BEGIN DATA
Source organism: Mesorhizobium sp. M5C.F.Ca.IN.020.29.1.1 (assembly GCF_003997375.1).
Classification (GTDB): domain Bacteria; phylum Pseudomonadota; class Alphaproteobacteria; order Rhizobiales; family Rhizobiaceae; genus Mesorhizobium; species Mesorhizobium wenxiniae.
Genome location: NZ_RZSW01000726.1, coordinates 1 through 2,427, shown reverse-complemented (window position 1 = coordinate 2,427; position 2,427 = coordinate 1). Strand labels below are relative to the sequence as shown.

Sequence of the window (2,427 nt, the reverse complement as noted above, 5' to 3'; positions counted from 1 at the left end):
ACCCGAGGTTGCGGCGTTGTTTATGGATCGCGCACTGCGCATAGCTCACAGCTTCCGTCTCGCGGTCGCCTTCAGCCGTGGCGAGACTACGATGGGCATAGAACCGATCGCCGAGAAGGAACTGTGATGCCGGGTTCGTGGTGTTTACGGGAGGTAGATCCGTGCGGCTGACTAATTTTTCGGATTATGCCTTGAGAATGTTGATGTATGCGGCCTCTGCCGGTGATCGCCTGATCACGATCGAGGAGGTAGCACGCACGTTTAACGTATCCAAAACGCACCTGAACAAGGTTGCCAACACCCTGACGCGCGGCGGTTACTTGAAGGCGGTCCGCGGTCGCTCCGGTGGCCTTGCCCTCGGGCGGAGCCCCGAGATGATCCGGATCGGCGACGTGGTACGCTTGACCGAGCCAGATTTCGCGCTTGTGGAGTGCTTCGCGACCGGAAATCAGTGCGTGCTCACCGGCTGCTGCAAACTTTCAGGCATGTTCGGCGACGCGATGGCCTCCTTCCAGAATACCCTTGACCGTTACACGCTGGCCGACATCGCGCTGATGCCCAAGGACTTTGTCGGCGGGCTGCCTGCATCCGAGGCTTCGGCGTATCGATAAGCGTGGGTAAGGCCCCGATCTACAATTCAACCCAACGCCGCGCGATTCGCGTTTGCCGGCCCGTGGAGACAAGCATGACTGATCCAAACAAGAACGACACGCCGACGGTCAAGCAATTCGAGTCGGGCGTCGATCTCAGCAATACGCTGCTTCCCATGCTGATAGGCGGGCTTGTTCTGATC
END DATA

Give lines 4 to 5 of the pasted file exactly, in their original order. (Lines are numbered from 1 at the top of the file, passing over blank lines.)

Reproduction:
Sequence of the window (2,427 nt, the reverse complement as noted above, 5' to 3'; positions counted from 1 at the left end):
ACCCGAGGTTGCGGCGTTGTTTATGGATCGCGCACTGCGCATAGCTCACAGCTTCCGTCTCGCGGTCGCCTTCAGCCGTGGCGAGACTACGATGGGCATAGAACCGATCGCCGAGAAGGAACTGTGATGCCGGGTTCGTGGTGTTTACGGGAGGTAGATCCGTGCGGCTGACTAATTTTTCGGATTATGCCTTGAGAATGTTGATGTATGCGGCCTCTGCCGGTGATCGCCTGATCACGATCGAGGAGGTAGCACGCACGTTTAACGTATCCAAAACGCACCTGAACAAGGTTGCCAACACCCTGACGCGCGGCGGTTACTTGAAGGCGGTCCGCGGTCGCTCCGGTGGCCTTGCCCTCGGGCGGAGCCCCGAGATGATCCGGATCGGCGACGTGGTACGCTTGACCGAGCCAGATTTCGCGCTTGTGGAGTGCTTCGCGACCGGAAATCAGTGCGTGCTCACCGGCTGCTGCAAACTTTCAGGCATGTTCGGCGACGCGATGGCCTCCTTCCAGAATACCCTTGACCGTTACACGCTGGCCGACATCGCGCTGATGCCCAAGGACTTTGTCGGCGGGCTGCCTGCATCCGAGGCTTCGGCGTATCGATAAGCGTGGGTAAGGCCCCGATCTACAATTCAACCCAACGCCGCGCGATTCGCGTTTGCCGGCCCGTGGAGACAAGCATGACTGATCCAAACAAGAACGACACGCCGACGGTCAAGCAATTCGAGTCGGGCGTCGATCTCAGCAATACGCTGCTTCCCATGCTGATAGGCGGGCTTGTTCTGATC